The piece of the jobs bill Republicans will pass would end a requirement that the government withhold three percent of the cost of projects contracted out to private companies, to assure tax compliance. It's a rule that Congress adopted during the Bush administration to cut down on tax cheating by government contractors. The near-term stimulative value of repeal is questionable, according to critics, and it's a permanent repeal -- not a holiday. The Joint Committee on Taxation concluded that the requirement saves the federal government over $10 billion over 10 years that would otherwise be lost to major contractors.
The new standard on Capitol Hill, though, is that all legislation other than permanent tax cuts for wealthy people must be paid for -- typically with cuts to federal programs. So Republicans have selected a provision from Obama's deficit reduction recommendations that would limit Medicaid eligibility for people who also receive Social Security benefits.
Here's how it works: The government uses a measure known as Modified Adjusted Gross Income to determine Medicaid eligibility. Currently, though, it only incorporates the taxable portion of Social Security income in that calculation. Under this proposal, it would factor in all Social Security benefits. That means some seniors who currently qualify for Medicaid would no longer be eligible. Doing this would save about $14.6 billion over 10 years -- more than the cost of repealing the 3 percent withholding compliance measure.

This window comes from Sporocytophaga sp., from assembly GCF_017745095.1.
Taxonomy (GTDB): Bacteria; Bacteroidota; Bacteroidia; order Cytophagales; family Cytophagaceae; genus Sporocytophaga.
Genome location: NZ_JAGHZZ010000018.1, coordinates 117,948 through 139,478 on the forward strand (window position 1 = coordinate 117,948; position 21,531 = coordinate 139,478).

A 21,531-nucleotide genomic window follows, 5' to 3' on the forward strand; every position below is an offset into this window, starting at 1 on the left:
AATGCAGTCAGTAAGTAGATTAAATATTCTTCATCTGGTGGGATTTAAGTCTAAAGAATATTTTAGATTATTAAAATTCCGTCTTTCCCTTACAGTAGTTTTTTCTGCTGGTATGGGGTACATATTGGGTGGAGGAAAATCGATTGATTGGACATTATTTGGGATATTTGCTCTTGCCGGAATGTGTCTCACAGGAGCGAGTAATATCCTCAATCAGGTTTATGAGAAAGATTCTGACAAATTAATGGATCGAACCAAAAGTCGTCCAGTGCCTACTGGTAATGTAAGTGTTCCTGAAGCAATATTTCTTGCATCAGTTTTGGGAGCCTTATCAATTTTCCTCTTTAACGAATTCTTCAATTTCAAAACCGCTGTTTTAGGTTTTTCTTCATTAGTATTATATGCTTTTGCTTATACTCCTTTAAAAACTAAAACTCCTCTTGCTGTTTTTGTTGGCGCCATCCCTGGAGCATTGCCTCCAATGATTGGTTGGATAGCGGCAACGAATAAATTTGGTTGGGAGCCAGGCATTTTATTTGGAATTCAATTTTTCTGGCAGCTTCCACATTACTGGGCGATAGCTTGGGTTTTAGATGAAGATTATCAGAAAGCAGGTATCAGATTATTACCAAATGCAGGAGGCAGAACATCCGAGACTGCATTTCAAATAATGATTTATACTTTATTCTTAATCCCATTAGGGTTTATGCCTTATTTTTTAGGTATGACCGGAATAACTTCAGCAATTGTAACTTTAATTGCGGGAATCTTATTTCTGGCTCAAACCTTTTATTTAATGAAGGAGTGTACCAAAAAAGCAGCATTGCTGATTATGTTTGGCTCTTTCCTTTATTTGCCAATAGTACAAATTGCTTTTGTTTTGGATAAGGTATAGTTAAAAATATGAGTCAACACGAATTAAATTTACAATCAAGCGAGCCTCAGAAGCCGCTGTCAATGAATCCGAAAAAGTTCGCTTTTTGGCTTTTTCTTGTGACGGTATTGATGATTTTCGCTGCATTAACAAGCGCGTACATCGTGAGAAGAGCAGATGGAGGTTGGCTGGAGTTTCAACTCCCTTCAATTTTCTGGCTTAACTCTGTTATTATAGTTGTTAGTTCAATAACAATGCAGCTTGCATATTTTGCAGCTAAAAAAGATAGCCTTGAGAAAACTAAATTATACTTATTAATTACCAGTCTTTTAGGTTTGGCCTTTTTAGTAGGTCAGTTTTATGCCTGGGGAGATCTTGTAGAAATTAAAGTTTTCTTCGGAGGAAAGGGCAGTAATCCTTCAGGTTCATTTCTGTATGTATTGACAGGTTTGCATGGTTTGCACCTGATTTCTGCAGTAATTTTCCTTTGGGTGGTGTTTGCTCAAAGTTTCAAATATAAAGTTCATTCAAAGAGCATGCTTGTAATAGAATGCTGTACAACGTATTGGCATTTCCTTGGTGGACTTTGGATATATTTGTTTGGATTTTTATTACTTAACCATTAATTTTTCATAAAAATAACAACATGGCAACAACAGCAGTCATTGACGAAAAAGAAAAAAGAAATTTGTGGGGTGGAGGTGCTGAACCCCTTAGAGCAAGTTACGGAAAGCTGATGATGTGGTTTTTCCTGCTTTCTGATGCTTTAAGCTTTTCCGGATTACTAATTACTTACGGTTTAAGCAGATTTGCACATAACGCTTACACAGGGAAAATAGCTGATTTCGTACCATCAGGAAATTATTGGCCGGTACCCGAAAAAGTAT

In sum: make it easier for big contractors to cheat on their taxes, and covering the cost by limiting Medicaid eligibility for sick old people.
John Boehner's staff explained it on the Speaker's blog Monday afternoon. "Part of Republicans' Plan for America's Job Creators, repealing the withholding tax is also one of several proposals House leaders have highlighted as areas of common ground with the president. Not only is this bill part of the president's jobs plan - it's paid for with a proposal from his deficit plan."
Boehner's spokesman Michael Steel emails, "Assuming they are sincere about doing something on jobs, there is no reason whatsoever for the White House to oppose it. In fact, we hope this bipartisan action, building on the recent passage of free trade agreements, compels the White House to work with us on further jobs legislation. There is common ground to be found between us, but getting more done will require a willing partner in the White House."
So how can Dems say no?